Palace Chrysler-Jeep


Remember winter?

Sam, 5, and brother Max Gage, 7, put the finishing touches on their first snowman of the year. Photo by Patrick McAbee. (click for larger version)
November 30, 2011 - Close, but no blizzard.

At least one weather expert is saying a record warm November may have spared the area a big snowstorm.

"Had the temperature dipped another 5 degrees all that precipitation which started with rain Monday evening and eventually turned to snow on Wednesday morning would have been all white stuff," said Rich Pollman, meteorologist with the National Weather Service in White Lake Township. "It was just too warm. That would have been a significant snow."

The first snowfall for the Ortonville/Goodrich area ranged from three inches in Goodrich to four inches in Clarkston, made driving hazardous and prompted county road crews into action.

"This will be the fifth warmest November in history," said Pullman. "December should be average temperatures with about 12 inches of snow—pretty normal. But look out for the later months in the winter. Late January and February could be colder and snowy."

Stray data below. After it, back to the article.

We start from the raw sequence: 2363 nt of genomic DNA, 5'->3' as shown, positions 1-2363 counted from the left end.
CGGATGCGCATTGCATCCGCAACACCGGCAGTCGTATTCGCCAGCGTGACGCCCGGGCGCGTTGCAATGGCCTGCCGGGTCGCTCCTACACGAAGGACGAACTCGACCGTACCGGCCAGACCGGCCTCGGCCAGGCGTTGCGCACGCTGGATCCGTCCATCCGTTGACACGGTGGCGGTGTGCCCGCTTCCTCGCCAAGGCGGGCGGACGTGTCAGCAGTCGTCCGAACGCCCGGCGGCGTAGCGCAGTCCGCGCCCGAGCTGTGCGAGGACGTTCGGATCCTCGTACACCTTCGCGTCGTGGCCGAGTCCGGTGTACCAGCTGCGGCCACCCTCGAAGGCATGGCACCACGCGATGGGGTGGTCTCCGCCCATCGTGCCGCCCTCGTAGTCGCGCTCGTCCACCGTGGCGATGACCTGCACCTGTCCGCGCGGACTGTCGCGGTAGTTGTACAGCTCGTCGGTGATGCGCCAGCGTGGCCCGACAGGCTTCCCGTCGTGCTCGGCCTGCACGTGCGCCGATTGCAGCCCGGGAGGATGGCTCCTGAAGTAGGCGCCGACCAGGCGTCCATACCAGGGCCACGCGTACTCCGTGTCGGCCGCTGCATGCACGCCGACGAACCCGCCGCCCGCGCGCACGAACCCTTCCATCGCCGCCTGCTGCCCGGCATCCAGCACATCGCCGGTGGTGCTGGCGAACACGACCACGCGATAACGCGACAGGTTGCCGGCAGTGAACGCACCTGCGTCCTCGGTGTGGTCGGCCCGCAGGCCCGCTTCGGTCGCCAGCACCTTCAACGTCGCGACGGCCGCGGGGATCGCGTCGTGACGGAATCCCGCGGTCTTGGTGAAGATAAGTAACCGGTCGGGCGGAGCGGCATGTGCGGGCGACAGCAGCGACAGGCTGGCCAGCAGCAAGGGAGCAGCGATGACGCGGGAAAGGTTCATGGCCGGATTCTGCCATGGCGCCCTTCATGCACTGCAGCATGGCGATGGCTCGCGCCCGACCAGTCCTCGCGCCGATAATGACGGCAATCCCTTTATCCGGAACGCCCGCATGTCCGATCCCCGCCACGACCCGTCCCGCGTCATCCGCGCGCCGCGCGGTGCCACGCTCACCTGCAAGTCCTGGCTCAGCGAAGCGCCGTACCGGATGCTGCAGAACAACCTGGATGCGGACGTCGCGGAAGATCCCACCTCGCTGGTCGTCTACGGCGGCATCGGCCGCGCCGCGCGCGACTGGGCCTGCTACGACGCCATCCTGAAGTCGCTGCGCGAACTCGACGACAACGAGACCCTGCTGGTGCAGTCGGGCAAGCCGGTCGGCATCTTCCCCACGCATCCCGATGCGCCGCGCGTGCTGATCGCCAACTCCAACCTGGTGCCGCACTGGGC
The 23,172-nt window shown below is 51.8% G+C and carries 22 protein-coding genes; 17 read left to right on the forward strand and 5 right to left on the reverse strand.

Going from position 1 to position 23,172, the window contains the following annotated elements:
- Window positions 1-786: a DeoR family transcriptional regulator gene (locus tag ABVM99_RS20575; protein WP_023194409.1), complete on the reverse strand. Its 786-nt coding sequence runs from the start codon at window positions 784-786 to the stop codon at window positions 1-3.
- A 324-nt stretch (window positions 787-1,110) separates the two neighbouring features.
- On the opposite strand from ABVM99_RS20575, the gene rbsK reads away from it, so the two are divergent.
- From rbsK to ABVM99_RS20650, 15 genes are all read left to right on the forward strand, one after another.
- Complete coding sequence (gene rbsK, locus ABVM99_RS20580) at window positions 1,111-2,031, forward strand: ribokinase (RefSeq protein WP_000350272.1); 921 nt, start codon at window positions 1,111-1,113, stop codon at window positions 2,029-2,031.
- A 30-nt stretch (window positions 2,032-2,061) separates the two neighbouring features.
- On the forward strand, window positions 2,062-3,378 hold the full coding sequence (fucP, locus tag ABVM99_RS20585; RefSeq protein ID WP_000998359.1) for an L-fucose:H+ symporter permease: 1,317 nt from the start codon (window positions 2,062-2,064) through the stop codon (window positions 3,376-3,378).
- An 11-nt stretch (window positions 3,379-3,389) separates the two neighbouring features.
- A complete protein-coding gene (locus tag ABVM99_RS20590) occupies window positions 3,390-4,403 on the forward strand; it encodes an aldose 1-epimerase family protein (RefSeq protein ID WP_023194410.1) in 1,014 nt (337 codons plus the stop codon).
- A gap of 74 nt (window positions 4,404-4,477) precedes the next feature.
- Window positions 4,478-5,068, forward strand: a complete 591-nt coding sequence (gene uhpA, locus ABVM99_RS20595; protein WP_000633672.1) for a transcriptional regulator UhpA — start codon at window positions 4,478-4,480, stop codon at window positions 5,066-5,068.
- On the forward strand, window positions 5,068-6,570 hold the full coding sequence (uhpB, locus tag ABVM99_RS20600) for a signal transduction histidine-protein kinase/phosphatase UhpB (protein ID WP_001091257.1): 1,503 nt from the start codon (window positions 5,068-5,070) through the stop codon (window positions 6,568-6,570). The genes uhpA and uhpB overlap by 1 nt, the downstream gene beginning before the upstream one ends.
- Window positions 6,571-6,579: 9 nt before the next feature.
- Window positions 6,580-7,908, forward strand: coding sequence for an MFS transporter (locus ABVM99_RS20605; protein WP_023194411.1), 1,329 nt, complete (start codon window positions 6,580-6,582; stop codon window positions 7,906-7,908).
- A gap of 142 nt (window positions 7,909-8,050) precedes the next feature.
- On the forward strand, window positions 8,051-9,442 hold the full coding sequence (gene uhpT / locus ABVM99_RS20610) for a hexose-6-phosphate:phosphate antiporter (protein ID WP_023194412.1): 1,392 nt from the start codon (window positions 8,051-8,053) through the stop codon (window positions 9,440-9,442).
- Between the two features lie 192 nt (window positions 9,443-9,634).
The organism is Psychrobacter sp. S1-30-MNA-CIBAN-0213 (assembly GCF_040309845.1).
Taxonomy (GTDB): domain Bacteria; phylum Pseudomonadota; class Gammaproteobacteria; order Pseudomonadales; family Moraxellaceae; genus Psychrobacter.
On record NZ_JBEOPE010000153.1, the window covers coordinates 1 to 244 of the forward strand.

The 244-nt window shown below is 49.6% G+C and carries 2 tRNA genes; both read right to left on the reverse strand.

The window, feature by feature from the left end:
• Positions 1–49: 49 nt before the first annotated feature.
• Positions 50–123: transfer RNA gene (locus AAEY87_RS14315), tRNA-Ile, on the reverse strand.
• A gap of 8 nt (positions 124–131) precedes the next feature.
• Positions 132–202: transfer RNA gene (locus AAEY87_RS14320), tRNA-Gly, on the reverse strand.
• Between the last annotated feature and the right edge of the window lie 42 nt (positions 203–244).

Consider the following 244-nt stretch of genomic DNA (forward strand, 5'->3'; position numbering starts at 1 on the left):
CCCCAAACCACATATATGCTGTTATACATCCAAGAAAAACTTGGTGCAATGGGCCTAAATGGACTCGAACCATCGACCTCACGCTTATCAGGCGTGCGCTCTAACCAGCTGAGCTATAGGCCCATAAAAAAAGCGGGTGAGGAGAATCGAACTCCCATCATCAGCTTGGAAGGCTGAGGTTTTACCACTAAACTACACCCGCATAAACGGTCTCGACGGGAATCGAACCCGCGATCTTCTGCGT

While the rain-snow mix was not enough to close Brandon and Goodrich schools it was enough to down a few power lines locally.

Alejandro Bodipo-Memba, spokesperson for Detroit Edison, electric utility serving 2.1 million customers in Southeastern Michigan, said Tuesday's storm interrupted power to about 35,000 customers.

"Our crews were out all day Tuesday and were working into Wednesday to restore power," he said. "As of Wednesday afternoon an estimated 40 customers in Groveland Township and 240 customers in Brandon Township were still without power. It's expected that by midnight Wednesday all should be back up."

Bodipo-Memba said that crews continually work to cut branches over and around power lines.

Consumers Energy reported about 1,600 without power in Genesee County.

Email Link
Clarkston Cleaning
The Oxford Leader
SPI Subscriptions
Site Search